Meet the ASU Hacking Club


‘Join in the journey to a perfectly hacked world’: ASU Hacking Club’s goal is to teach new hackers the basics of the subject

A person types on computer with an illustration of the pitchfork in binary code

A modest, brutalist website lights up the screen, reminiscent of a time when the internet was crafted by hand with simple code. While the word ‘hack’ is plastered all over the web page, a call to action sits at the bottom:

“To join the fray, get on our Discord. The invite has been embedded in your browser client. Find it.”

The ASU Hacking Club has been known by many names. Until most recently, the on-campus group was known as “pwndevils,” while those most “leet,” or elite, are also inducted into the more exclusive hacking team, “Shellphish.” 

Zion Leonahenahe Basque, president of the club and a Ph.D. student studying computer science — and undoubtedly a “leet” hacker — is a proponent for the club’s recent rebrand.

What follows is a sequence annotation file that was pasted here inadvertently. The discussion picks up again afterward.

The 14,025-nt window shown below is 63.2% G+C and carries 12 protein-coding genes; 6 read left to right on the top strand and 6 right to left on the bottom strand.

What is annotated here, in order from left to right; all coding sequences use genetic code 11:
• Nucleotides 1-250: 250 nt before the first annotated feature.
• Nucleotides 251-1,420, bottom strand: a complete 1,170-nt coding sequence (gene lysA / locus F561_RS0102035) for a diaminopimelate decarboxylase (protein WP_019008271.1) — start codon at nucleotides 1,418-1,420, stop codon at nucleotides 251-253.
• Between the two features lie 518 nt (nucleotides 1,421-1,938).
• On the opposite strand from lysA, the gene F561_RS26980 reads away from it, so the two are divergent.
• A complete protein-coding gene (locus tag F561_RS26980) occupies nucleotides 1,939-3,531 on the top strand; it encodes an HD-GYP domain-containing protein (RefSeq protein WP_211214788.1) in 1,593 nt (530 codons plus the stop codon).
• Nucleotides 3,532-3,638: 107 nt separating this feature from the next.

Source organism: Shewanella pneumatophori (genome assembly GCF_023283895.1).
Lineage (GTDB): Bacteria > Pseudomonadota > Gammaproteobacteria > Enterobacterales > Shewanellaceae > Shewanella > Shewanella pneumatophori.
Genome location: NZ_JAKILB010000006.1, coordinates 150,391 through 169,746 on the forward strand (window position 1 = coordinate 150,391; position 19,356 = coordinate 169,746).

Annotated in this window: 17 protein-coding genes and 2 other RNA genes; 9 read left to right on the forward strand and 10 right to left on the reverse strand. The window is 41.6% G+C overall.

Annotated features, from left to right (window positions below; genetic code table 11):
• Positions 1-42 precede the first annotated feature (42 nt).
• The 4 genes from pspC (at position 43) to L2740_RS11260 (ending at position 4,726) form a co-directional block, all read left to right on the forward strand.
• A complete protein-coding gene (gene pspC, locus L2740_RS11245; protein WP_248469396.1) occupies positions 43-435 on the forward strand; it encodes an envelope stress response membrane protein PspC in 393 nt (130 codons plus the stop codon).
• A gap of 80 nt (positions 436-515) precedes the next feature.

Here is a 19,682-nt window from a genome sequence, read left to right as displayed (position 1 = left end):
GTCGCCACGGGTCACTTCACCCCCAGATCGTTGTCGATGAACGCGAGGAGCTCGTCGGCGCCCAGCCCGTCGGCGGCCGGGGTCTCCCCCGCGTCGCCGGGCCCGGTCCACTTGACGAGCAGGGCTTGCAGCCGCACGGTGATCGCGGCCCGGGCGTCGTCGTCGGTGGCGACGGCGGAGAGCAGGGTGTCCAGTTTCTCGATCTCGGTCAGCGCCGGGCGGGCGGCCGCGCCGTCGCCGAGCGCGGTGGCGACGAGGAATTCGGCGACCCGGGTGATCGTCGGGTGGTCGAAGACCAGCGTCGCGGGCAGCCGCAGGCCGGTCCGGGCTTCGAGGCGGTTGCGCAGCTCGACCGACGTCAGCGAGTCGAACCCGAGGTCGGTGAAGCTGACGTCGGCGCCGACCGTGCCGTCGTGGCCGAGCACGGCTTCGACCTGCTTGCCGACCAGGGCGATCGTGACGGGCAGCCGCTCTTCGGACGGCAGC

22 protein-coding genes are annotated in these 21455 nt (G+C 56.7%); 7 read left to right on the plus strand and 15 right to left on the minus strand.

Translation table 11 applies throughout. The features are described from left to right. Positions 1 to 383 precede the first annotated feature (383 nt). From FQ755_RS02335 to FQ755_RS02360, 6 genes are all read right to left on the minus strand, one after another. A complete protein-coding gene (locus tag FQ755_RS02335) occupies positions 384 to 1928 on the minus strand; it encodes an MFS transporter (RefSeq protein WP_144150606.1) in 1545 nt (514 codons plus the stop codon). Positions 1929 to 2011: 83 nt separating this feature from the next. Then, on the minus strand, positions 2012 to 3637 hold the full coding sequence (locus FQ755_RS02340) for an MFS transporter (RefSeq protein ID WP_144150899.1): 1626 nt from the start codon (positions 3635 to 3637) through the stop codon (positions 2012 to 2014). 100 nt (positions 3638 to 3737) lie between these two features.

“The transition from pwndevils to the Hacking Club was a deliberate attempt to give us a different image to the public,” Basque said. “We wanted to completely redesign how people thought about our club on campus. We wanted to become this type of iconic, semi-exclusive, enigmatic hacking club.”

Basque, a Hawaii native, Laboratory of Security Engineering for Future Computing researcher and hardened Shellphish veteran, wants to be clear, however, that you don’t have to be an expert to join the club.

“I joined this club when I was a freshman at ASU. I had never done security stuff before,” Basque said. “Hacking is not about being the smartest…

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